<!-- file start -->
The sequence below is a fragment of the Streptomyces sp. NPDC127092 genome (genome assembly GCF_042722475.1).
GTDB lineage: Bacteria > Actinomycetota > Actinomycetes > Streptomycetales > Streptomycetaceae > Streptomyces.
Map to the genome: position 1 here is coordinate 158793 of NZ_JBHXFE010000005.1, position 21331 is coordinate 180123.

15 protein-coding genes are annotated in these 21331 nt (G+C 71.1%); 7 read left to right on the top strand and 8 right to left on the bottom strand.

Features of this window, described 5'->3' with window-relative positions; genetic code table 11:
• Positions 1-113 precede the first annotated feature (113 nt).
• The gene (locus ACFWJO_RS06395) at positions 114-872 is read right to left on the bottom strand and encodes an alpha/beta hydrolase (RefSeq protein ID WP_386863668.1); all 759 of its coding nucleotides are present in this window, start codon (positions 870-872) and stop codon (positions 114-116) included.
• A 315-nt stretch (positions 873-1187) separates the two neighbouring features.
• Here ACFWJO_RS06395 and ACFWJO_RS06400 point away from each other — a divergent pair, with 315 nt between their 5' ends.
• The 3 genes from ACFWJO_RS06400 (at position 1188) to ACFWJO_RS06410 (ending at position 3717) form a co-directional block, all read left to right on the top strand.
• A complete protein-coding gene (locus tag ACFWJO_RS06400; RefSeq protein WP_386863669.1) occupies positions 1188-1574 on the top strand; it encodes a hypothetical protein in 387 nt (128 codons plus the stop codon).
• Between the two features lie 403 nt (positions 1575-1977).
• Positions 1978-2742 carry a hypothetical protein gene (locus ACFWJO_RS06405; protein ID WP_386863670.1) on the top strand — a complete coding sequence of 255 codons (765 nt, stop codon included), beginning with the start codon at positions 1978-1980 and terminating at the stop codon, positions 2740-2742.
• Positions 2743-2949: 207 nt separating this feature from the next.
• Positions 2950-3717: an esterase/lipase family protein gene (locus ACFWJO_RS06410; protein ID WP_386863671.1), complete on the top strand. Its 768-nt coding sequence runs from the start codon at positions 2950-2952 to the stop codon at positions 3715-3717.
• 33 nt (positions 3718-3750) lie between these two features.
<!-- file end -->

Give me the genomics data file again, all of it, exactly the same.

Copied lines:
The sequence below is a fragment of the Streptomyces sp. NPDC127092 genome (genome assembly GCF_042722475.1).
GTDB lineage: Bacteria > Actinomycetota > Actinomycetes > Streptomycetales > Streptomycetaceae > Streptomyces.
Map to the genome: position 1 here is coordinate 158793 of NZ_JBHXFE010000005.1, position 21331 is coordinate 180123.

15 protein-coding genes are annotated in these 21331 nt (G+C 71.1%); 7 read left to right on the top strand and 8 right to left on the bottom strand.

Features of this window, described 5'->3' with window-relative positions; genetic code table 11:
• Positions 1-113 precede the first annotated feature (113 nt).
• The gene (locus ACFWJO_RS06395) at positions 114-872 is read right to left on the bottom strand and encodes an alpha/beta hydrolase (RefSeq protein ID WP_386863668.1); all 759 of its coding nucleotides are present in this window, start codon (positions 870-872) and stop codon (positions 114-116) included.
• A 315-nt stretch (positions 873-1187) separates the two neighbouring features.
• Here ACFWJO_RS06395 and ACFWJO_RS06400 point away from each other — a divergent pair, with 315 nt between their 5' ends.
• The 3 genes from ACFWJO_RS06400 (at position 1188) to ACFWJO_RS06410 (ending at position 3717) form a co-directional block, all read left to right on the top strand.
• A complete protein-coding gene (locus tag ACFWJO_RS06400; RefSeq protein WP_386863669.1) occupies positions 1188-1574 on the top strand; it encodes a hypothetical protein in 387 nt (128 codons plus the stop codon).
• Between the two features lie 403 nt (positions 1575-1977).
• Positions 1978-2742 carry a hypothetical protein gene (locus ACFWJO_RS06405; protein ID WP_386863670.1) on the top strand — a complete coding sequence of 255 codons (765 nt, stop codon included), beginning with the start codon at positions 1978-1980 and terminating at the stop codon, positions 2740-2742.
• Positions 2743-2949: 207 nt separating this feature from the next.
• Positions 2950-3717: an esterase/lipase family protein gene (locus ACFWJO_RS06410; protein ID WP_386863671.1), complete on the top strand. Its 768-nt coding sequence runs from the start codon at positions 2950-2952 to the stop codon at positions 3715-3717.
• 33 nt (positions 3718-3750) lie between these two features.